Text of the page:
• If using a brush, always get a high-quality one with fine bristles. Natural bristles are for water-based polyurethane, and synthetic bristles are for oil-based.
  • If you’re using a roller to apply polyurethane, use a short napped cover, selecting lambswool for oil-based polyurethane and microfiber for water-based.
  • Only use the first half-inch of the tip of the brush when applying polyurethane, and keep the brush at an angle of ten degrees to the direction of travel, using light pressure.
  • Dip the brush into the tin of polyurethane, but do not wipe it against the side of the tin to remove excess. You’ll entrap air, which will end up in your finish. Allow the excess to drain back into the tin naturally before applying the brush to the wood.
  • Do not go over and over the same area when applying polyurethane. Going back over the hardening film guarantees brush marks. Apply the coat, then move on, allowing the applied product to flow and level before drying.
  • Always clean the surface of the wood before applying the polyurethane. Vacuum the surface, then wipe it down with a painter’s tack cloth to ensure all dust is gone.
  • Oil-based polyurethane likes to stick to anything but itself, so sanding is a must to ensure good adhesion. Always lightly sand polyurethane between coats to create a keying surface. Vacuum and wipe down to remove the sanding dust.
  • Always thin, oil-based polyurethane. It helps prevent bubbles and brush marks. 
  • Try to apply oil-based polyurethane when the temperature is high. It helps the surface to level before drying.
  • Water-based polyurethane dries quickly, so be methodical and try not to overlap wet edges with dry edges, as you’ll get a double thickness and an uneven finish. Wet-edge to wet-edge is the best, and even then, try to be precise.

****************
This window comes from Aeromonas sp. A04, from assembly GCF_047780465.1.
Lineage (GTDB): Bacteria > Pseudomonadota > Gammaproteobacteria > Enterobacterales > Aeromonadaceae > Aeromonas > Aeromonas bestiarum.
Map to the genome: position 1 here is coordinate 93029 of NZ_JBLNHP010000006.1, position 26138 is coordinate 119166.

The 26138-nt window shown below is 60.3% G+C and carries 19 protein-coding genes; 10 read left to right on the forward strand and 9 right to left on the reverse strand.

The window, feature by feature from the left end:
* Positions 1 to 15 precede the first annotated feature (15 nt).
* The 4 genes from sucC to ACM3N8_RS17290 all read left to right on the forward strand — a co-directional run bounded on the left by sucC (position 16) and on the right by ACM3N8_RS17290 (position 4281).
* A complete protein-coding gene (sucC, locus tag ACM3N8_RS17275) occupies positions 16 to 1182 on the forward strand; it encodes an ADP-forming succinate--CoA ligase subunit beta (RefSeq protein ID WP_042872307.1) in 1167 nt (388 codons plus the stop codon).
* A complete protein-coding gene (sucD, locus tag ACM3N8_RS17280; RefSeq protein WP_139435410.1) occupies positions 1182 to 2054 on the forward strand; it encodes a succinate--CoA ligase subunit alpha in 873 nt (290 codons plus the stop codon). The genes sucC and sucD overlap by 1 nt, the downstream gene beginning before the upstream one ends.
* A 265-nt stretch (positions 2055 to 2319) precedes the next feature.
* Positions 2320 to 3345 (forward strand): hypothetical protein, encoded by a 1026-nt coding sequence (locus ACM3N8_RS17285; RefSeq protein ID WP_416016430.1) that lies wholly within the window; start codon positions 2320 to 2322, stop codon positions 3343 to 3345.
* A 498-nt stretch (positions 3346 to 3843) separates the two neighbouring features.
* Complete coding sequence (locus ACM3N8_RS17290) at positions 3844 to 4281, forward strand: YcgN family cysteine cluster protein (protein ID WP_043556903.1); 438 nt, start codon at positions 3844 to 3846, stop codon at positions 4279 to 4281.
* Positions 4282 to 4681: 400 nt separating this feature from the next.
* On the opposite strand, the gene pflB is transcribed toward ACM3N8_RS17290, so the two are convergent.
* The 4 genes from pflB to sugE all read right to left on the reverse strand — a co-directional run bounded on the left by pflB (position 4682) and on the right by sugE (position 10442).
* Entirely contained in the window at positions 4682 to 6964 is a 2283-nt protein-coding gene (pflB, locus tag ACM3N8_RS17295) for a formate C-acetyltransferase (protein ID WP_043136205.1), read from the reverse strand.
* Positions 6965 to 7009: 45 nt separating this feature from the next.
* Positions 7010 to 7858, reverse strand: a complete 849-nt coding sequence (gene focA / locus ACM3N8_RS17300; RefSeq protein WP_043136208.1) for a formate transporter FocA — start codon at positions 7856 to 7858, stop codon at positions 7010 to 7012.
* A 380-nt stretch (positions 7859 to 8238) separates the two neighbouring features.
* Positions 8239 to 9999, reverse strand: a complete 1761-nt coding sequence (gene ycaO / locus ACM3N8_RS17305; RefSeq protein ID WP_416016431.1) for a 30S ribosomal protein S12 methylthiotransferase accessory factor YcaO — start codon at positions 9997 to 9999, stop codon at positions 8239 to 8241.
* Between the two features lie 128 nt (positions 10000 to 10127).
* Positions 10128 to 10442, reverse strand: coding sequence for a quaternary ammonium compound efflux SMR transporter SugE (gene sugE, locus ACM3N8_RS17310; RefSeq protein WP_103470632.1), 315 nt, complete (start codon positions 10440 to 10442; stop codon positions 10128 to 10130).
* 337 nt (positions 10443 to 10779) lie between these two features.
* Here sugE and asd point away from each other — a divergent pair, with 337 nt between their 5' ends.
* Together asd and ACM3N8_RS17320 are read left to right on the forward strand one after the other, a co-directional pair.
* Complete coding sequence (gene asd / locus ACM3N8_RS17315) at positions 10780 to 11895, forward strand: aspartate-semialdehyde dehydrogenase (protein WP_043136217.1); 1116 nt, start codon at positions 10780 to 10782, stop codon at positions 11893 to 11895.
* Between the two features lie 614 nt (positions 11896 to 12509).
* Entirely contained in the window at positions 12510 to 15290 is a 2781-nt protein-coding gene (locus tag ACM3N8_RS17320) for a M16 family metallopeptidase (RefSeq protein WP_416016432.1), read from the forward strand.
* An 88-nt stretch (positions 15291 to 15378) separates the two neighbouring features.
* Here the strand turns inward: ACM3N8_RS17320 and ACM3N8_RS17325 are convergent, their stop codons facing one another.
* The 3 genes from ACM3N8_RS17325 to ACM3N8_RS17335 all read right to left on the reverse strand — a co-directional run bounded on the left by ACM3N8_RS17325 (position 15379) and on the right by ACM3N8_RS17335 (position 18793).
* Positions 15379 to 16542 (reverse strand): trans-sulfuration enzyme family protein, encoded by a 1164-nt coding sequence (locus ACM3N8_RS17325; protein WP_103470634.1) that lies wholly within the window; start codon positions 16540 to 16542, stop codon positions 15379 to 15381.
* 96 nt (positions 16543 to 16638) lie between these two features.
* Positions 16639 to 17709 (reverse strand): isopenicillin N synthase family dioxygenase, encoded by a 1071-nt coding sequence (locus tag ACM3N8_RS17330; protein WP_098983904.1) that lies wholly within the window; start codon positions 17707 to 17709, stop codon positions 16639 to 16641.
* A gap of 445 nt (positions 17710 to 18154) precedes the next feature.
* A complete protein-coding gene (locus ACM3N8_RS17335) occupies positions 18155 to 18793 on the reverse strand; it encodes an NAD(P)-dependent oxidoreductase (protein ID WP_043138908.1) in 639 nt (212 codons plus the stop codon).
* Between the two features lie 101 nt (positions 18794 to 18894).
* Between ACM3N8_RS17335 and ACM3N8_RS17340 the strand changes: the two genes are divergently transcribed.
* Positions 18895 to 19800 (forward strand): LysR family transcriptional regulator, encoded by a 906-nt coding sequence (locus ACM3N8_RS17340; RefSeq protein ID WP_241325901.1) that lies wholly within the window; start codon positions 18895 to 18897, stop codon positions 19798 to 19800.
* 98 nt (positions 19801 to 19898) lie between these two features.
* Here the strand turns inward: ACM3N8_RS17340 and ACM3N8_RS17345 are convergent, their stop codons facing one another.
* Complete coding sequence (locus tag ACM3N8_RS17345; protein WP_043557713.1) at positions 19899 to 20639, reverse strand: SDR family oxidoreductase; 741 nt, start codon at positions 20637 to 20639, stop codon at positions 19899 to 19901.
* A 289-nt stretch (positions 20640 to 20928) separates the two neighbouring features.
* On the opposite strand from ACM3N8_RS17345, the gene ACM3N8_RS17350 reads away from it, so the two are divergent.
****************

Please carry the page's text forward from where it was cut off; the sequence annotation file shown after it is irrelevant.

Related: How To Apply Polyurethane to Wood

F.A.Qs

How to tell if polyurethane is bad?

If oil-based polyurethane is cloudy or going jelly-like, dispose of it.

How to get a smooth finish with polyurethane?

Stir gently, thin oil-based polyurethane; do not overwork when applying, and apply when the surrounding temperature is warm. Work rapidly with a water-based product as it dries quickly.

Can you spray polyurethane?

Yes, it does come in cans for small areas; however, spraying large areas is best left to professionals as the overspray will cover everything and remain sticky for some time.

Will leftover polyurethane be kept?

Yes, it does keep for a long time, but the lid must be airtight. Skin may develop on the surface, but it should be removed before use. Once it gets bits floating in it or goes cloudy, dispose of it.

Summary

Applying polyurethane and achieving a high standard of finish requires observing some basic rules. My advice is to be patient and not rush the process. Allow each coat ample time to dry before sanding and applying the next. If I had to sum up four points to remember, it’s clean, gentle, light, and thin! I trust the tips we’ve provided have been useful. Good luck with your project.

About the author

David Yeoman

David Yeoman

I'm a technical writer who writes in-depth articles for readers wanting uncomplicated explanations for creative topics made difficult by industry jargon. I'm a woodworker, metalworker, landscape photographer, writer, Python and PostgreSQL programmer, and pilot. Freelance after 42 years in the corporate world, I have an MBA in Technology.